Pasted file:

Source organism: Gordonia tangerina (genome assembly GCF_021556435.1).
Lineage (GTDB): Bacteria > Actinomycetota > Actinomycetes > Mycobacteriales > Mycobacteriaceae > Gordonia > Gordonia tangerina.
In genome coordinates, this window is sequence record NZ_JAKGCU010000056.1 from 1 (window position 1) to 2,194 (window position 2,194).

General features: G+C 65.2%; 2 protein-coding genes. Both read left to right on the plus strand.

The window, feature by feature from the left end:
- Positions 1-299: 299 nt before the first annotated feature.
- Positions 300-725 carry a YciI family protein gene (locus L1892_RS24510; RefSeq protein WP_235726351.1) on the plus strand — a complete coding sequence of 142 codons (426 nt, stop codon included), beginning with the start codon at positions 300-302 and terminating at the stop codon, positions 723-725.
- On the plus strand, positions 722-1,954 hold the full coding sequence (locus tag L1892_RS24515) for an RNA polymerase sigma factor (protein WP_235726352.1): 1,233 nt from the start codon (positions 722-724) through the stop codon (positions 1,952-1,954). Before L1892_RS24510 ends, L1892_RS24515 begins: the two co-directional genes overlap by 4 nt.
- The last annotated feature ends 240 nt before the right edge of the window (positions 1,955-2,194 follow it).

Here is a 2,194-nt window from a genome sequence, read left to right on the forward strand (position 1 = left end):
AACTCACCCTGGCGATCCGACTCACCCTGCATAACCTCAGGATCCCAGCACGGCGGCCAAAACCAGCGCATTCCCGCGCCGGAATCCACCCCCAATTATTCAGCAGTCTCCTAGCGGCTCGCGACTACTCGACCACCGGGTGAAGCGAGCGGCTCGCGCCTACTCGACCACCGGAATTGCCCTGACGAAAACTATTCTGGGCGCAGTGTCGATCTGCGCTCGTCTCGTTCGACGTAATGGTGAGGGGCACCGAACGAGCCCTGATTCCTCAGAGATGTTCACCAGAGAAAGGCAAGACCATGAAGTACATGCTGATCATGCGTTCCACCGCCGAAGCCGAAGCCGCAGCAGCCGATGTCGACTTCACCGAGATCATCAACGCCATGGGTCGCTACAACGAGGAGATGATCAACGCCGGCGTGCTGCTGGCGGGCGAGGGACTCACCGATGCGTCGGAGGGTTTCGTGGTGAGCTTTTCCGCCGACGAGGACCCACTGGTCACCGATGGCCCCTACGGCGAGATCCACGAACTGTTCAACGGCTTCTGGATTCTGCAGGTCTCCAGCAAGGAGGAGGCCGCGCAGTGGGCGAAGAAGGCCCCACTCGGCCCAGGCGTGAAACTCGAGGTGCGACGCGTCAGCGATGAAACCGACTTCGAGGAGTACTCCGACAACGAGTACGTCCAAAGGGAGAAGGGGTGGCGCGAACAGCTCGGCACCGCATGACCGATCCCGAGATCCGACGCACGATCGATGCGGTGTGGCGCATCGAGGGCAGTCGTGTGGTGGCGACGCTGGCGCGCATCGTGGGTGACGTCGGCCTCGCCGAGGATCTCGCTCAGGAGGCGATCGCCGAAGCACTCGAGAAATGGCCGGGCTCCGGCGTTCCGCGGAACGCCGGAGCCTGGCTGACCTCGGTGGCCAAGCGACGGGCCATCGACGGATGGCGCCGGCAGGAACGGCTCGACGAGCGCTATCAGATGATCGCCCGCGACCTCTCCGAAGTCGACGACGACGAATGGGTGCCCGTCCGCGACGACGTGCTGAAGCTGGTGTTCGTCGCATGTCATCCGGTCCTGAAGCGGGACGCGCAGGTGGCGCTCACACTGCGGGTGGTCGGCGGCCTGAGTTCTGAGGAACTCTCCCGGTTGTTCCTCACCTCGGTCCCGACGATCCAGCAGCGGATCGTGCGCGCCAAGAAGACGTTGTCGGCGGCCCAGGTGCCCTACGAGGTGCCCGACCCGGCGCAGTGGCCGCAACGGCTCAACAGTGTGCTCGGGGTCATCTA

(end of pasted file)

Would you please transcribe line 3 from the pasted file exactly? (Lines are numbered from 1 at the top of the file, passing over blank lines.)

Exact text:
In genome coordinates, this window is sequence record NZ_JAKGCU010000056.1 from 1 (window position 1) to 2,194 (window position 2,194).